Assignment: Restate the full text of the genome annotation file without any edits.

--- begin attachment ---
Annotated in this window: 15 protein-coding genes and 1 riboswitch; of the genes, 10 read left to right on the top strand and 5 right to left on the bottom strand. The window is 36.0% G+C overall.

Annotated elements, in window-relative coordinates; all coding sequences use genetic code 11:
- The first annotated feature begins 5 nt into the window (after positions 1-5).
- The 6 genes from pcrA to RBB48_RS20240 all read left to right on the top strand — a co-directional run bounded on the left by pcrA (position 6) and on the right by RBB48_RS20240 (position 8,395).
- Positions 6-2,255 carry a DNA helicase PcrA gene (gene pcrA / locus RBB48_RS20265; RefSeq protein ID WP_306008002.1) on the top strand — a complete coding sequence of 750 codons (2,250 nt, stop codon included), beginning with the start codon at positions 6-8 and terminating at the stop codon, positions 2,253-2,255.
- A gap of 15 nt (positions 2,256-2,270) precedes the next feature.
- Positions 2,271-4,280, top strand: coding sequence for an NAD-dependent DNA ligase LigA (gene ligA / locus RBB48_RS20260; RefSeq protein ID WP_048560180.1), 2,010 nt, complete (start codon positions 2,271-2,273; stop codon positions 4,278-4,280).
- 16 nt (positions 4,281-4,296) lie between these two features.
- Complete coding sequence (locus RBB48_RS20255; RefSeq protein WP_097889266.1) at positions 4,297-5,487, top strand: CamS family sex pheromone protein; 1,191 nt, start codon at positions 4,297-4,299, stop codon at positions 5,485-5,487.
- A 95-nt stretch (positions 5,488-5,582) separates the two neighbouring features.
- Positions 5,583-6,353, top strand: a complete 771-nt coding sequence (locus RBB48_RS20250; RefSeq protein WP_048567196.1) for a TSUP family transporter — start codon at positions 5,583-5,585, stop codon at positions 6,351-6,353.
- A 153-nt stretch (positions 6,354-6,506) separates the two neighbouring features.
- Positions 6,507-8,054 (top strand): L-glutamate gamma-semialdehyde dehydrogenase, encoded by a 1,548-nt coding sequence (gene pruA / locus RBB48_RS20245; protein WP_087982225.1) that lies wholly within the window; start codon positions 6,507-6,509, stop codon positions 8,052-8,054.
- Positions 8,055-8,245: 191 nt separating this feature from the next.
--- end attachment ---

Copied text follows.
Annotated in this window: 15 protein-coding genes and 1 riboswitch; of the genes, 10 read left to right on the top strand and 5 right to left on the bottom strand. The window is 36.0% G+C overall.

Annotated elements, in window-relative coordinates; all coding sequences use genetic code 11:
- The first annotated feature begins 5 nt into the window (after positions 1-5).
- The 6 genes from pcrA to RBB48_RS20240 all read left to right on the top strand — a co-directional run bounded on the left by pcrA (position 6) and on the right by RBB48_RS20240 (position 8,395).
- Positions 6-2,255 carry a DNA helicase PcrA gene (gene pcrA / locus RBB48_RS20265; RefSeq protein ID WP_306008002.1) on the top strand — a complete coding sequence of 750 codons (2,250 nt, stop codon included), beginning with the start codon at positions 6-8 and terminating at the stop codon, positions 2,253-2,255.
- A gap of 15 nt (positions 2,256-2,270) precedes the next feature.
- Positions 2,271-4,280, top strand: coding sequence for an NAD-dependent DNA ligase LigA (gene ligA / locus RBB48_RS20260; RefSeq protein ID WP_048560180.1), 2,010 nt, complete (start codon positions 2,271-2,273; stop codon positions 4,278-4,280).
- 16 nt (positions 4,281-4,296) lie between these two features.
- Complete coding sequence (locus RBB48_RS20255; RefSeq protein WP_097889266.1) at positions 4,297-5,487, top strand: CamS family sex pheromone protein; 1,191 nt, start codon at positions 4,297-4,299, stop codon at positions 5,485-5,487.
- A 95-nt stretch (positions 5,488-5,582) separates the two neighbouring features.
- Positions 5,583-6,353, top strand: a complete 771-nt coding sequence (locus RBB48_RS20250; RefSeq protein WP_048567196.1) for a TSUP family transporter — start codon at positions 5,583-5,585, stop codon at positions 6,351-6,353.
- A 153-nt stretch (positions 6,354-6,506) separates the two neighbouring features.
- Positions 6,507-8,054 (top strand): L-glutamate gamma-semialdehyde dehydrogenase, encoded by a 1,548-nt coding sequence (gene pruA / locus RBB48_RS20245; protein WP_087982225.1) that lies wholly within the window; start codon positions 6,507-6,509, stop codon positions 8,052-8,054.
- Positions 8,055-8,245: 191 nt separating this feature from the next.